Rethinking Religion in India, a platform for exchange of knowledgeJanuary 24th, 2008 - 9:54 pm ICT by admin
New Delhi, Jan.24 (ANI): The international conferenceRethinking Religion in Indiaheld in the capital has turned out to be a major confluence of individuals who wish to observe and understand India from Indian and non-native viewpoint.
On the final day, during Parallel Paper session III on Caste system and Indian religion, three speakers Rajaram Hegde, A.Shanmukha and Dunkin Jalki from South India presented their research papers which generated deep interest and confluence at the conference.
Scholars say that there is caste system in India, it is a part of Hinduism and is based on the Vedic texts, Brahminical priesthood and Varna system. Our field work demonstrates that no such things characterize our present society, said Rajaram Hegde, representing research work of 70 villages from 20 districts of Karnataka, on Fictitious Connections: Caste system and Hinduism.
Whatever theories we have today about practice of unctouchability do not clearunderstanding about what this practice is all about. The so far available theories do not give any solution for the practice of untouchability, said A.Shanmukha, while presenting his research paper on The Practice of Untouchability and Hinduism.
Classical theory assumes as there is religion called Hinduism which generates social system called caste system which compels the people to practice untouchability. But in the field work it was not evident that people are practicing untouchabilty by following Hindu religions, Shanmukha, added.
Dunkin Jalki presented his paper on Stereotyped stories and their Action Consequences.
On Wednesday, during a Parallel Paper session II on Caste system and Indian religion, four speakersSumio Morijiri, John Zavos, Claudia Pereria and Ullo Valkpresented their research papers before the audience.
Sumio Morijiri, a visiting Professor Department of Kannada, Mangalore University, presented paper on Rethinking Animism in India and Japan, a comparative perspective. He said: “Jaati also exists in Japan, it is what me, my father and grandfather have been doing as profession from one generation to generation.”
Ullo Valk, a professor of the Department of Estonian and Comparitive Folklore, Universtiy of Tartu (Estonia) presented his paper on Caste Division in Religious Narratives of Tamil Nadu.
Having done his research in Tamil Nadu’s Athipakkam and Kalleri Villages, with the native Dr.S.Lourdusamy as research fellow who died last month, Ullo Valk informed: “We were working on the local narratives or stories/legends that are related to local deities. We observed that the topic of caste divisions and caste identities emerged in the stories. The caste system exists in the local customs, beliefs and folklores related to the local deities.”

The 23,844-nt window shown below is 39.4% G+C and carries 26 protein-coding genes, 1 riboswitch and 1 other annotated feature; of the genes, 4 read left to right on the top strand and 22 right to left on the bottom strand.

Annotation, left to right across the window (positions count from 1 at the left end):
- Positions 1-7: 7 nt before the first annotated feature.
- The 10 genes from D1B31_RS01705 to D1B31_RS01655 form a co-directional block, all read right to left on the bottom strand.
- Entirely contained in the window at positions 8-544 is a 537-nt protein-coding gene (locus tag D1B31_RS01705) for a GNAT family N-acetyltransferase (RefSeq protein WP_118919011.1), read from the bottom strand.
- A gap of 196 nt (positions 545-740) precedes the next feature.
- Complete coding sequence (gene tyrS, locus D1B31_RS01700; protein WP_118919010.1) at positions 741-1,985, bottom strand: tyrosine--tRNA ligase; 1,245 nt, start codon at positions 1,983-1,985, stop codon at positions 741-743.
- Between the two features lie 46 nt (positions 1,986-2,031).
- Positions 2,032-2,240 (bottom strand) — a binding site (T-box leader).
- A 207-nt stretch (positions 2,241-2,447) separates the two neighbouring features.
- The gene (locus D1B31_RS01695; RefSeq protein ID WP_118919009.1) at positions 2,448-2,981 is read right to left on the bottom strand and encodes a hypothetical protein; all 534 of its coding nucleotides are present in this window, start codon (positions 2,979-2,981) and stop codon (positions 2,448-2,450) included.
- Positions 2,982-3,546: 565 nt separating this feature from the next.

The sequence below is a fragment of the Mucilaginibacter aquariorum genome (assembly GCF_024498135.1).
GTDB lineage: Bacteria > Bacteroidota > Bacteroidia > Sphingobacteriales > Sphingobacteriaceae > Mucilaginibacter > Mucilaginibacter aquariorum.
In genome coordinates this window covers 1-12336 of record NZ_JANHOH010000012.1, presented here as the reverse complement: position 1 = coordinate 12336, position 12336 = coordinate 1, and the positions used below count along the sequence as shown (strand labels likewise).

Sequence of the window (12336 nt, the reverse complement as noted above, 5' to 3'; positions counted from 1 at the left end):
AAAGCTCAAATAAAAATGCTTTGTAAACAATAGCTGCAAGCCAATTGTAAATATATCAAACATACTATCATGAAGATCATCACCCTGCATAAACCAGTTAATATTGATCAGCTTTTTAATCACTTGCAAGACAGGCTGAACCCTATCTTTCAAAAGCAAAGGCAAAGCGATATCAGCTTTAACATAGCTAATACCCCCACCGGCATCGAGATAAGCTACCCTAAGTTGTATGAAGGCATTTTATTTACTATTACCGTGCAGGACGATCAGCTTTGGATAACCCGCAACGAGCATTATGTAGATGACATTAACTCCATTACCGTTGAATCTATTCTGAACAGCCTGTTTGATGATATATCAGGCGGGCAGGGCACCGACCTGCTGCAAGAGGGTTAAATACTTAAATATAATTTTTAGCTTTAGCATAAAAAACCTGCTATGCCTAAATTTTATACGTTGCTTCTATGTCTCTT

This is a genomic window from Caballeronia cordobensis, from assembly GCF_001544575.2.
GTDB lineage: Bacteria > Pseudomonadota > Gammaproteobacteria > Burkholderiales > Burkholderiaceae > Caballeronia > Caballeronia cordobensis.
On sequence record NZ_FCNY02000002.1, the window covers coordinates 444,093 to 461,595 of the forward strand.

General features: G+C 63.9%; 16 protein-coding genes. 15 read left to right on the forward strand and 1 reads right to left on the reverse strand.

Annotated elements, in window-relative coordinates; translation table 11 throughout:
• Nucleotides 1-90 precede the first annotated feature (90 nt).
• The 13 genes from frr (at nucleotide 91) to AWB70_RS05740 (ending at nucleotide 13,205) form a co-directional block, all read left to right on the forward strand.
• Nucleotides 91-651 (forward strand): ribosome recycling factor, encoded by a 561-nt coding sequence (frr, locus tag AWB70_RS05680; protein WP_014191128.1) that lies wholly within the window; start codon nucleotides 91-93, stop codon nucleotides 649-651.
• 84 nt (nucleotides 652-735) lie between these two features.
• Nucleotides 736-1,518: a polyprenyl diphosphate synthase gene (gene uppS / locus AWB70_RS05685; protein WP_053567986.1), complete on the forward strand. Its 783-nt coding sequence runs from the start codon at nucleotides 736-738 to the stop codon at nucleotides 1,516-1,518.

Claudia Pereria, Professor, Department of Anthropology, University Institute for Social Sciences, Labour Studies and Technologies (Lisbon, Portugal), presented her paper on Religion and Caste: The Christian and Hindu Gaudde of Goa.
Her paper analysed the relationship between Hindus and Christians in a village of Goa and the reciprocal social and political classifications, attempting to understand their dynamics as part of plural India under transformation. Her focus was on Gaudde, who are at the bottom of the social system and who show an interesting sociological duality.
John Zavos, a lecturer in South Asian Studies in the School of Arts, Histories and Cultures at the University of Manchaster, U.K was in the Chair.
Meanwhile, on Tuesday during a separate parallel paper session, speaker Marianne Keppens, a Doctoral Researcher at Ghent University, Belgium, presented her paper on Indians are Aryans, so what?. Rajaram Hegde was present as a respondent while Martin Farek was in the chair.
Speaking on the old debate on the Aryan invasion; whether Aryans came from outside or they always existed in India, Marianne said: “There has been a long debate questioning the theory that says Sanskrit speaking Aryan people invaded India around 1500 B.C. What if the problem with the Aryan invasion theory doesn’t lie in the geographical origin of the Indo-Aryan languages or certain aspects of Indian culture but in the absence of evidence for the existence of an Aryan people and culture?.”
Marianne questioned through her paper that what would be the implications for the understanding of Indian culture if it turns out that there has been never been an Aryan people?
In the international conference on Rethinking Religion in India (January 21-24), includes overall nine Parallel Paper sessions on the four themesEvolutionary explanations of religion, Indians are Aryans, so What?, The caste system and Indian religion, Colonialism and religion in India. (ANI)
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